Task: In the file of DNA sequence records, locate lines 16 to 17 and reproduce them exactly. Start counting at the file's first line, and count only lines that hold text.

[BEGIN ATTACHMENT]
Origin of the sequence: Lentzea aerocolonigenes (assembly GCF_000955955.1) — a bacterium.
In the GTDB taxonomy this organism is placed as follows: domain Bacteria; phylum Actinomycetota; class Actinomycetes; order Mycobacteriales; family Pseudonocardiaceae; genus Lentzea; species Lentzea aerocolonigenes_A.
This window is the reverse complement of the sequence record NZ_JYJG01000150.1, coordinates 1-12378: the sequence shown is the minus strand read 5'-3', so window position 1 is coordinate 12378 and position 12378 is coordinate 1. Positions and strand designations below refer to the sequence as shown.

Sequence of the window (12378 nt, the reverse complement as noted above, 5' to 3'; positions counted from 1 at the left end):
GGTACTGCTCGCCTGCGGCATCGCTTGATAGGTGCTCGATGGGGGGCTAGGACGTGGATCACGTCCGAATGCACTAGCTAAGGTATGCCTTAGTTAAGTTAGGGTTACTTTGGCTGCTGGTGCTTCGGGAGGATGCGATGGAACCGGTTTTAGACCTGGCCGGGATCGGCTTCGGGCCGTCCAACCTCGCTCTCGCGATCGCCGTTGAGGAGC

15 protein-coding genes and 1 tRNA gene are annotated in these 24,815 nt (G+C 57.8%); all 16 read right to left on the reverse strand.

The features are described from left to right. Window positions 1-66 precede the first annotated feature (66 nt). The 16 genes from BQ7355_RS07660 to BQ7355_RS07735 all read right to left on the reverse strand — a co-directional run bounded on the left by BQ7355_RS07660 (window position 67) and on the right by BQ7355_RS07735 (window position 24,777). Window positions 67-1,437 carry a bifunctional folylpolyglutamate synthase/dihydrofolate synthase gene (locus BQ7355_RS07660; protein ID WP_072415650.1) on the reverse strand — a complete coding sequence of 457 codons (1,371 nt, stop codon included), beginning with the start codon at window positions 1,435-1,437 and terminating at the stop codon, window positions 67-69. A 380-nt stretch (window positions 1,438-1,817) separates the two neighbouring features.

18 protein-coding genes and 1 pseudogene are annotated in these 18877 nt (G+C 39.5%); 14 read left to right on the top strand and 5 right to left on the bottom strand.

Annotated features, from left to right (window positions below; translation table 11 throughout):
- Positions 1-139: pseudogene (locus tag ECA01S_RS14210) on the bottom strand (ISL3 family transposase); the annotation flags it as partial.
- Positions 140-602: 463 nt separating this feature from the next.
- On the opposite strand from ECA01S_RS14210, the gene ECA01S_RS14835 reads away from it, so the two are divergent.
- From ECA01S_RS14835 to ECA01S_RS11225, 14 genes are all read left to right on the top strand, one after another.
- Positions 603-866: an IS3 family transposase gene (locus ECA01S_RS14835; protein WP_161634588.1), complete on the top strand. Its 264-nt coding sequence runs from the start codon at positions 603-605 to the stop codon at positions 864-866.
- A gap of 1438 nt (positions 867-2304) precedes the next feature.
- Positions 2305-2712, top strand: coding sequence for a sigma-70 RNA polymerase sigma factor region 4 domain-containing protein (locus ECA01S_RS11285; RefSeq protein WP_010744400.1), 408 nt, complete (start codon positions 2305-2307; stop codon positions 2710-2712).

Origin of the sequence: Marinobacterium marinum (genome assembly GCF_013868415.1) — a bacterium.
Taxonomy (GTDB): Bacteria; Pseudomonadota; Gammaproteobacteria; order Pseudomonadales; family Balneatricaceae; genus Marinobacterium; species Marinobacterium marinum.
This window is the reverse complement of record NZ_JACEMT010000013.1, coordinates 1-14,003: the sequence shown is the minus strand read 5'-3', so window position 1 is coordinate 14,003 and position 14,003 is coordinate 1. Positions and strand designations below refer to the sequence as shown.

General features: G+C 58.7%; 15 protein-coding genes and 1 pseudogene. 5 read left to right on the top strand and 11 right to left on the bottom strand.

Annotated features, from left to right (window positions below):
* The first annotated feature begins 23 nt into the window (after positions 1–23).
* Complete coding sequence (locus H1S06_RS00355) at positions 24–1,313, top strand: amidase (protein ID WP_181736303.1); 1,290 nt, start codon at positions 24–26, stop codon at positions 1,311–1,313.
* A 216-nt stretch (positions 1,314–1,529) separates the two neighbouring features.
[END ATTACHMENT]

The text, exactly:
- Positions 2305-2712, top strand: coding sequence for a sigma-70 RNA polymerase sigma factor region 4 domain-containing protein (locus ECA01S_RS11285; RefSeq protein WP_010744400.1), 408 nt, complete (start codon positions 2305-2307; stop codon positions 2710-2712).

Origin of the sequence: Marinobacterium marinum (genome assembly GCF_013868415.1) — a bacterium.